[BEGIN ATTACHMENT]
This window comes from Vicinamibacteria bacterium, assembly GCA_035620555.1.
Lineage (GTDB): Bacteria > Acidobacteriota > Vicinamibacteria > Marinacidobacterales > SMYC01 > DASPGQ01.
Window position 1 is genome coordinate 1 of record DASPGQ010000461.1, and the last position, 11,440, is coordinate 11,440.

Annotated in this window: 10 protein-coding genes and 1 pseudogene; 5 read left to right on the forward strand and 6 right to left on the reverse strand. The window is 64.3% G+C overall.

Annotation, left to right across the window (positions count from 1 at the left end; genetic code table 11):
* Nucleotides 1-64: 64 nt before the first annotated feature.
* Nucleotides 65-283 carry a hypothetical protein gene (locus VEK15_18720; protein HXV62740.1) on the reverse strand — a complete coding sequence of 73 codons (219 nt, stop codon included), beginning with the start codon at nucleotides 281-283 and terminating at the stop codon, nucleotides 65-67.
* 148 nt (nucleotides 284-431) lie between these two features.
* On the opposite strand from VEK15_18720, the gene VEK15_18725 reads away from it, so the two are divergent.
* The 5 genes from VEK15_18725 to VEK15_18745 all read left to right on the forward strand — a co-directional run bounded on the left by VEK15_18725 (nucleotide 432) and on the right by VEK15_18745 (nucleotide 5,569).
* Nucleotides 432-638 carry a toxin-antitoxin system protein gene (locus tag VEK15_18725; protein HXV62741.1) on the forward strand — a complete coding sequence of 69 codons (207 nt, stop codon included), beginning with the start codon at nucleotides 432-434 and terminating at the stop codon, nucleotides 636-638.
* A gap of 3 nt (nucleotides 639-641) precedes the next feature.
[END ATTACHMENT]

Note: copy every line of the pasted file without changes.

This window comes from Vicinamibacteria bacterium, assembly GCA_035620555.1.
Lineage (GTDB): Bacteria > Acidobacteriota > Vicinamibacteria > Marinacidobacterales > SMYC01 > DASPGQ01.
Window position 1 is genome coordinate 1 of record DASPGQ010000461.1, and the last position, 11,440, is coordinate 11,440.

Annotated in this window: 10 protein-coding genes and 1 pseudogene; 5 read left to right on the forward strand and 6 right to left on the reverse strand. The window is 64.3% G+C overall.

Annotation, left to right across the window (positions count from 1 at the left end; genetic code table 11):
* Nucleotides 1-64: 64 nt before the first annotated feature.
* Nucleotides 65-283 carry a hypothetical protein gene (locus VEK15_18720; protein HXV62740.1) on the reverse strand — a complete coding sequence of 73 codons (219 nt, stop codon included), beginning with the start codon at nucleotides 281-283 and terminating at the stop codon, nucleotides 65-67.
* 148 nt (nucleotides 284-431) lie between these two features.
* On the opposite strand from VEK15_18720, the gene VEK15_18725 reads away from it, so the two are divergent.
* The 5 genes from VEK15_18725 to VEK15_18745 all read left to right on the forward strand — a co-directional run bounded on the left by VEK15_18725 (nucleotide 432) and on the right by VEK15_18745 (nucleotide 5,569).
* Nucleotides 432-638 carry a toxin-antitoxin system protein gene (locus tag VEK15_18725; protein HXV62741.1) on the forward strand — a complete coding sequence of 69 codons (207 nt, stop codon included), beginning with the start codon at nucleotides 432-434 and terminating at the stop codon, nucleotides 636-638.
* A gap of 3 nt (nucleotides 639-641) precedes the next feature.